A path towards circular creative industries
Cultural operators are responsible for finding or proposing answers to these questions. In a world in which transformation is speeding up and sometimes gives a glimpse of only the worst, even to optimistic minds, it is up to them, as stakeholders of culture and economic players, to mobilize what forces are needed in order to think up and implement other possible ones.
The principles of circular economy can help them in part. How and for what purpose?
The very idea that nothing is waste but everything is resource is particularly fruitful for creation. Put more prosaically, optimizing the flow of matter and energy, and rethinking the uses and life cycles of objects will provide effective responses to environmental challenges, and will ultimately relieve financial pressure through the savings made. In addition, the circular economy invites or even "obliges" the development of different kinds of collaboration in local areas. Far from signifying withdrawal into itself, this territorial dimension of the circular economy is on the contrary (re)founding of new forms of solidarity and opening the way to new circulations. Today, however, the circular economy remains something on the horizon, sometimes even unsuspected, for many economic players, especially in the creative sectors.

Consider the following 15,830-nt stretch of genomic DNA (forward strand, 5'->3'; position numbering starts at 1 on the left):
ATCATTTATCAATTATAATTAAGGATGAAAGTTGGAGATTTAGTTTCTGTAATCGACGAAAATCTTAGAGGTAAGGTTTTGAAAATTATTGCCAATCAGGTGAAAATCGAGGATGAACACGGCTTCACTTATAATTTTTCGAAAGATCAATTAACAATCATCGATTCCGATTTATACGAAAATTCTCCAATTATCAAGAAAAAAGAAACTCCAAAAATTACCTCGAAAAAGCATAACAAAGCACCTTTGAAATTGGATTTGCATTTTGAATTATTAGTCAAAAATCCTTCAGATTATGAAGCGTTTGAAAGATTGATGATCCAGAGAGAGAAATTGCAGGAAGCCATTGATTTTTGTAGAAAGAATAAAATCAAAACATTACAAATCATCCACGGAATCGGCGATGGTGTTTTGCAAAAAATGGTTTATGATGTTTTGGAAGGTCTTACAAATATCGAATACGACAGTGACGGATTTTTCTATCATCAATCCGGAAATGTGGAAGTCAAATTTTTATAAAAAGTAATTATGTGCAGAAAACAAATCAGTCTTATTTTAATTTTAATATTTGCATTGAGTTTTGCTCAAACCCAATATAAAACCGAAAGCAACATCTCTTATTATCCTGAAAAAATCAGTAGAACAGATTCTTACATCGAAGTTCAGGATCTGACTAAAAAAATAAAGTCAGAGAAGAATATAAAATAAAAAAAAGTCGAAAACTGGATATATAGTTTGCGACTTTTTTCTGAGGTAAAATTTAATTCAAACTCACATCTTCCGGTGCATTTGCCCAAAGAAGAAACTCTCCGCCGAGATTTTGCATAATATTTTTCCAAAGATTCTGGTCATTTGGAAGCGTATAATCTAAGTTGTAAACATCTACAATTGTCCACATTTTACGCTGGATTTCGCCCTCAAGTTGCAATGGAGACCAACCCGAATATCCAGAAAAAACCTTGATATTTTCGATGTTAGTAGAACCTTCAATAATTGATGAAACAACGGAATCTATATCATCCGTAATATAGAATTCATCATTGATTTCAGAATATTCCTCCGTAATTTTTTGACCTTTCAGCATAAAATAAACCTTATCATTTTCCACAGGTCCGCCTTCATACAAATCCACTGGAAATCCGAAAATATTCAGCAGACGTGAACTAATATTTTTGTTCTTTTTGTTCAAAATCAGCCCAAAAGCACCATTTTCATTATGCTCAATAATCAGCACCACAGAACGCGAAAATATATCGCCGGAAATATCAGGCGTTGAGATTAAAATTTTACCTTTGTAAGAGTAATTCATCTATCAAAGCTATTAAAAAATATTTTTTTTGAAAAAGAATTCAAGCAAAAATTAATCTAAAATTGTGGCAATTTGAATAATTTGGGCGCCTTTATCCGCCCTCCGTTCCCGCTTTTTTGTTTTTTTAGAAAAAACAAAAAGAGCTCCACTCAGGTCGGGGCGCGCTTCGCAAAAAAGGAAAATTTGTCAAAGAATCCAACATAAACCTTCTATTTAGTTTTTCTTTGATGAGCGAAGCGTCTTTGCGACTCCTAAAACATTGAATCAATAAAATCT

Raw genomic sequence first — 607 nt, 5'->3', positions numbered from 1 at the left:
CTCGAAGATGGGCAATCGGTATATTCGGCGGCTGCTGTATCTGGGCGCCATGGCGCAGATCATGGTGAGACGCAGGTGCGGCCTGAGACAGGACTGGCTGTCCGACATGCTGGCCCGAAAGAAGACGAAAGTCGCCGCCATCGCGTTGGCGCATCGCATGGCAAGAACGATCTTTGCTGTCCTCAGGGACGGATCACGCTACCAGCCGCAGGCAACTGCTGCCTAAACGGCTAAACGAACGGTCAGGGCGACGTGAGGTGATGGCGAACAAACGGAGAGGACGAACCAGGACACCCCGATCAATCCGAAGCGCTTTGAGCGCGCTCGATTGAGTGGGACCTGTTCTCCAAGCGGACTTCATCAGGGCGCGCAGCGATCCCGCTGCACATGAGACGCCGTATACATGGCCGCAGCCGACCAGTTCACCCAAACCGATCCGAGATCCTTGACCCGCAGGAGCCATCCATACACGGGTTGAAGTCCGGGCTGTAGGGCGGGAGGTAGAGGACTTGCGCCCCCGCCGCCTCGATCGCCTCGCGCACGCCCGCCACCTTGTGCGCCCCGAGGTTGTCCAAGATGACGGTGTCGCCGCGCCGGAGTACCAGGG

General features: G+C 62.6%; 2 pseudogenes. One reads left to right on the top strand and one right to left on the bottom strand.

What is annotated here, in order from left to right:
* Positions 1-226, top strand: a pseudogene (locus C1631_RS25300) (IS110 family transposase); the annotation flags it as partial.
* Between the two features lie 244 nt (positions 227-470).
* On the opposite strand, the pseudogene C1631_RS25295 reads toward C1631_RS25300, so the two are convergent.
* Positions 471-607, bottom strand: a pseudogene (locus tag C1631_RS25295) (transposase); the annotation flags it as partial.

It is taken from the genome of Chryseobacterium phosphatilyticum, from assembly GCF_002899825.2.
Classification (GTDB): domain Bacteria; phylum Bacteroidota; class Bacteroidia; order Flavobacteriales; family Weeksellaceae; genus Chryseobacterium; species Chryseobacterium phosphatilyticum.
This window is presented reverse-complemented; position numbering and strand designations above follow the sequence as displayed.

And yet there is one subject, a difficulty common to all European operas, for which the contributions of the circular economy are easy to understand. That subject is scenery, or sets. It could be said of the design and production of sets that they are an "economy of prototypes": no standardization and no mass production is possible. They are the result of artistic creation; they are the translation of a concept that could be said to be unique, linked to dramaturgy and a staging project. And they are protected by copyright. In addition, whether they are repertory theatres or experimental theatres, opera theatres have the objective of programming a single work on several occasions, over an indefinite period of time, which is often counted in years. This results in the need to store the sets; this storage induces a financial cost for theatres through rentals, energy and maintenance, and an environmental and financial cost for the regions (land use). Rethinking how sets are used, reviewing their design, construction principles and the choice of materials according to the principles of circular economy are perhaps the keys to the problem. Solving it will help cultural operators to meet the challenges they face, and in so doing will contribute to respond to the issues of local areas and communities, and more broadly, of Europe. This is in any case the assumption that we are making.